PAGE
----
Plymouth Rock

General Information

Breed Purpose
Dual Purpose
Climate Tolerance
All Climates
Egg Productivity
Egg Size
Egg Color
Light Brown
Breed Temperament
Friendly, Easily handled, Bears confinement well, Docile
Breed Colors/Varieties
White, Partridge, Buff, Barred, Blue, Columbian, Silver Penciled, Black. RED
Breed Size
Large Fowl

The Plymouth Rock is a very popular duel-purpose American breed, known for their excellent laying ability, general hardiness, and calm good nature which makes them a good choice for small backyard flocks and homesteaders.

Chickens called "Plymouth Rocks" were shown as early as 1849, but that flock disappeared and later strains from several different breeders combined to form the foundation of today’s Plymouth Rock breed. Mr. D.A. Upham of Worcester, MA is credited as being one of the primary influences on the breed, he first exhibited his birds at the Worcester, MA poultry exhibition in 1869. His birds are generally acknowledged to be the ancestors of the breed we know today.

A number of different breeds are reputed to have gone into the formation of the Plymouth Rock, including Dominique, Brahma, Black Java and Cochin. The breed gained a great deal of popularity quickly and the Plymouth Rock became the most popular farm chicken in the United States up until WWII.

The original color of the breed was Barred and early in the breeds history the name "Plymouth Rock" implied a barred bird. Barred varieties remain the most popular color today. As more color varieties were developed, the name Plymouth Rock became the designation for the entire breed, which can now can be found in other colors including White, Buff, Partridge, Silver Penciled, Columbian and Blue.

The Barred Plymouth Rock was one of the breeds used as the foundation for the commercial broiler industry in the united States in the 1920's and the White Rock is still often used as the female side of the Cornish Rocks or Cornish Cross type commercial broiler cross.

They are single combed, quite winter hardy, and the hens are good layers of brown eggs. They are occasionally broody and make good setters and mothers.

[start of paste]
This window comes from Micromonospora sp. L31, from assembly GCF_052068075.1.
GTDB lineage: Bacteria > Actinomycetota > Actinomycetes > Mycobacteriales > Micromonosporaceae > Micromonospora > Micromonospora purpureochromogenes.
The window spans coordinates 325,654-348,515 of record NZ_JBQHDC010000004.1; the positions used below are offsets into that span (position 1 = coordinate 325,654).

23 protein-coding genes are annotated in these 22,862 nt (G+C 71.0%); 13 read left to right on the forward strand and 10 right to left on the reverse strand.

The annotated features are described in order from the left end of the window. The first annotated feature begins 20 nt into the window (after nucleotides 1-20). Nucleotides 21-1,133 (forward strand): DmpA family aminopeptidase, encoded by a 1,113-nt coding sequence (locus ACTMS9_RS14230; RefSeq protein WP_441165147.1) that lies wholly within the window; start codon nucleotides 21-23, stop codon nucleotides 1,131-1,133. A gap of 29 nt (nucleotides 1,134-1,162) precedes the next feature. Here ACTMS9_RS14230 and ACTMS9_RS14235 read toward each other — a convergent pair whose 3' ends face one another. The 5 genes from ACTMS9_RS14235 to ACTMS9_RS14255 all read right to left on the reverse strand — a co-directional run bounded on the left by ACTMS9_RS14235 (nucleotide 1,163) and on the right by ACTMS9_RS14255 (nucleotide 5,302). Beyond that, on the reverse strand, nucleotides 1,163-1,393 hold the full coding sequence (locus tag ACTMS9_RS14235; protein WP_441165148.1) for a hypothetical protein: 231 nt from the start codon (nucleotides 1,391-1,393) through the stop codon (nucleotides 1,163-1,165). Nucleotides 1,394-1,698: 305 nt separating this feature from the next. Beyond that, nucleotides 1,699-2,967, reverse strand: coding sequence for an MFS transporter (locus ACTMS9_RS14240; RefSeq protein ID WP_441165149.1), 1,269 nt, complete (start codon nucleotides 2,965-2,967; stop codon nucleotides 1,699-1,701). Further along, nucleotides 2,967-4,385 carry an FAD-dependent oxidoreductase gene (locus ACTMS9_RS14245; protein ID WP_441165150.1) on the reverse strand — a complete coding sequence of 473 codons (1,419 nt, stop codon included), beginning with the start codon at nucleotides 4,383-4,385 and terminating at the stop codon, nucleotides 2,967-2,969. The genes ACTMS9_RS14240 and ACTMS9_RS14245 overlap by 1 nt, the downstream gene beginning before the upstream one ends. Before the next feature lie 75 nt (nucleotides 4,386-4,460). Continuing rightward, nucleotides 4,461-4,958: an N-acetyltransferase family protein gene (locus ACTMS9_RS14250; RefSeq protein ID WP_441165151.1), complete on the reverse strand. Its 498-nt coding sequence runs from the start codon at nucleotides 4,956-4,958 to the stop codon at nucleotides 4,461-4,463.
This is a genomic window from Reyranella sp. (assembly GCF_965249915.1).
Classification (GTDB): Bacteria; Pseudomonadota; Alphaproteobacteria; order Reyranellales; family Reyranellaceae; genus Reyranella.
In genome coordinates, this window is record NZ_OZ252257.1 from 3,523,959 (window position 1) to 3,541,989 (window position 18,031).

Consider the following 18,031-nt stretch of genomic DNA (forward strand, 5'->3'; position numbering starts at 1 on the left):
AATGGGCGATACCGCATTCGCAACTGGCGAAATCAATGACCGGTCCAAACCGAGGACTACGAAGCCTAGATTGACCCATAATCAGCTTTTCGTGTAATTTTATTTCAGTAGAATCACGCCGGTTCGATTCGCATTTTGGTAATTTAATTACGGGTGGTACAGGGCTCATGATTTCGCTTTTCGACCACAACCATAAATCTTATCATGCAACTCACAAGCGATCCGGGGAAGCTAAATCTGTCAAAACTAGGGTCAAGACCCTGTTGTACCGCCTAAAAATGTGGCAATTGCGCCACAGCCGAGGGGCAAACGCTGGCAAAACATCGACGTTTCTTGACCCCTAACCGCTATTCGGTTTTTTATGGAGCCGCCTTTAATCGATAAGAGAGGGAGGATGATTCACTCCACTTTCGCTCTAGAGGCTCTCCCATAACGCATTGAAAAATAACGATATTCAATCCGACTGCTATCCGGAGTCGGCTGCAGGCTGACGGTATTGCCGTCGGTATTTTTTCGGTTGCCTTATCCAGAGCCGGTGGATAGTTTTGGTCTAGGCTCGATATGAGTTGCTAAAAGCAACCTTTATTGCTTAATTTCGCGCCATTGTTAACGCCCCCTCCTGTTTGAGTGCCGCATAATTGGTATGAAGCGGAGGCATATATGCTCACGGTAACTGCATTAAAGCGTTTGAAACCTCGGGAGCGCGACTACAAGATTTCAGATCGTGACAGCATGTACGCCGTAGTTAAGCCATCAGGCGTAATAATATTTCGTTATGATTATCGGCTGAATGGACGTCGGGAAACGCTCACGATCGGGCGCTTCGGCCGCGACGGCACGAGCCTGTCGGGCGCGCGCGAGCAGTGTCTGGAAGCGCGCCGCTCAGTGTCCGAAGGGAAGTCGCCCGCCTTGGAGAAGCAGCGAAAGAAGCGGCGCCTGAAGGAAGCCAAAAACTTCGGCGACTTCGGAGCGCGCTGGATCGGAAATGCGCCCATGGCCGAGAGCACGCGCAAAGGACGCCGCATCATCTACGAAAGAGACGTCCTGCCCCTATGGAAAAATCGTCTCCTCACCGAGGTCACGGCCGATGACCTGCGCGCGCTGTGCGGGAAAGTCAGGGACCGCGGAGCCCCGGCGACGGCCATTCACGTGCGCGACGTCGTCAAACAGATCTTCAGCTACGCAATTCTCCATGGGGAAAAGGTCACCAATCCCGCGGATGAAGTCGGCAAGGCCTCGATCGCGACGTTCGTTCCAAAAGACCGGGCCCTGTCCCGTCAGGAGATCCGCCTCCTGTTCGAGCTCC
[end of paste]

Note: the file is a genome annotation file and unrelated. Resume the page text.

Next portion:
The Plymouth Rock breed was recognized by the APA in 1874 and is on The Livestock Conservancy's Recovering list.

Plymouth Rock juvenile
Plymouth rock chicks

Plymouth Rock hen

Plymouth Rock rooster

For more information on Plymouth Rocks and their owners' and breeders' experiences with them, see our breed discussion here:

Latest reviews

Pros: I will only talk about the old heritage strains of white rocks.

They thrive on pasture, utilizing everything they eat. They can thrive on feed restriction methods. They produce large to jumbo eggs of pinkish, terracotta, peach brown color and wonderful glossy shells. They have a wonderful golden yellow skin. They produce high density meat even when eating only 50 grams of a 14% protein organic layer feed a day. They also grow with a growth rate of a hybrid layer, very fast, and without having any problems due to the fast growth. Also, do not forget the advantages of butchering a white feathered chicken. Pin feathers won't be easily seen. They are trustworthy broody hens when aged.
Cons: None.
The most balanced old type heritage breed is by far the white Plymouth rock.
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Pros: Extremely sweet, affectionate, good layer.
Cons: Can easily be bullied.
My Plymouth Rock was extremely sweet and was always practically begging to be picked up. She also laid lots of eggs and was a pretty dependable layer. She was at the bottom of the flock, however, and was easily bullied and picked on, so that's something to keep in mind if you have bullies. All in all, she was one of my favorite breeds!
Pros: Good layers, cold hardy, some are broody, good rooster, get along with the rest of the flock
Cons: None